Sunday, December 14, 2008

How to grow your own, apple.


It is easier than most people think to plant and grow an apple tree. The biggest part is just patience. If you plant a small apple tree, it will take about three to four years for the tree to mature and start to bear fruit. Growing apple trees from seeds will take upwards of ten years before your trees will produce a edible crop.

Apple seeds need to be started indoors. This can be done in one of two ways: you can place some apple seeds into a paper towel. Fold the paper towel over into a small square. Keep the paper towel wet, and place it in your refrigerator. Keep checking the seeds and keeping them moist. In a week or so, your apple seeds will sprout. They are now ready to plant outside. Or, you can use a paper cup filled with potting soil to start your seeds. Dig a shallow hole in the middle of the potting soil and plant the apple seeds there. Set the container on a sunny windowsill and keep the soil moistened. In a week or so, the apple seeds will sprout. They will then be ready to plant outside.

Once the apple seeds have sprouted, you will be ready to plant them outside. Choose a location that receives a lot of sunlight. Use a shovel or a rototiller to loosen up a fairly good size patch of soil. Rake the rocks, sticks, and other debris from this patch. Dig two shallow holes. Divide your apple seeds and plant them between the two holes. Cover around them with dirt firmly. Keep them watered and keep the ground free of weeds. You can place a clean glass jar upside over each apple tree to help protect it from the elements and from animals. If you are planting several rows of trees, as in an orchard, the rows should be planted approximately thirty to thirty-five feet apart. This will give you plenty of room to spray, prune, and otherwise care for the apple trees after they have matured.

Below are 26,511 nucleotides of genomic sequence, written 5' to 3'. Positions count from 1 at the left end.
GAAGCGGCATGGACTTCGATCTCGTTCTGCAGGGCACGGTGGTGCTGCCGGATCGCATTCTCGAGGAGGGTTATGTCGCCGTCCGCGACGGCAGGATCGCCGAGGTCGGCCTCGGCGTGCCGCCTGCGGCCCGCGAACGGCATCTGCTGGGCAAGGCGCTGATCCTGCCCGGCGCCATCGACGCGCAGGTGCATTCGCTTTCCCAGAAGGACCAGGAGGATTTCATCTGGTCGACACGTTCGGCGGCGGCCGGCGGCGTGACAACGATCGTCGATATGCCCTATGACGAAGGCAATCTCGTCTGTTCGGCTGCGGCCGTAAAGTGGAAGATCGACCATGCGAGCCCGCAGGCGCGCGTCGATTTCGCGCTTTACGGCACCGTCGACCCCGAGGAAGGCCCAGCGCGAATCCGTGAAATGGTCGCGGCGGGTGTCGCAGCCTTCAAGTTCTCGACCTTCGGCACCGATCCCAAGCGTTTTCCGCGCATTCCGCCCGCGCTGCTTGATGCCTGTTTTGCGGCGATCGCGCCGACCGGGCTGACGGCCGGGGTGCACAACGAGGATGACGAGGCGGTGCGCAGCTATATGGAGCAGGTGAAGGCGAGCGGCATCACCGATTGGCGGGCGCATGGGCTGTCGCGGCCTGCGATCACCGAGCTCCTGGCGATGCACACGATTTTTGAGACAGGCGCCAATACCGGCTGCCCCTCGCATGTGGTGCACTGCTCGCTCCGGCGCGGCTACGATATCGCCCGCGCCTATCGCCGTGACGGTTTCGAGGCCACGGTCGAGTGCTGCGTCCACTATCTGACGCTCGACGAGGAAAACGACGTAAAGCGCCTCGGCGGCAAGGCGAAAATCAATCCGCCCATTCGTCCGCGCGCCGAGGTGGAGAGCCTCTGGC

After your apple tree has grown up to a height of about two or three feet, it is now time to stake it up. Simply use a stake or a thin strip of sturdy wood that measures about four feet long. Pound the stake or wood strip into the ground about four inches from the apple tree. Leave about three and a half feet of the stake or wood strip exposed. Use a piece of an old rag, or, a leg of an old pair of pantyhose to loosely tie the tree to the stake or wood strip. The rag, or pantyhose, and the stake will help support the apple tree and help it to grow straight. Wind, heavy rains, et cetera, can bend the young tree over if it doesn't have anything to support it.

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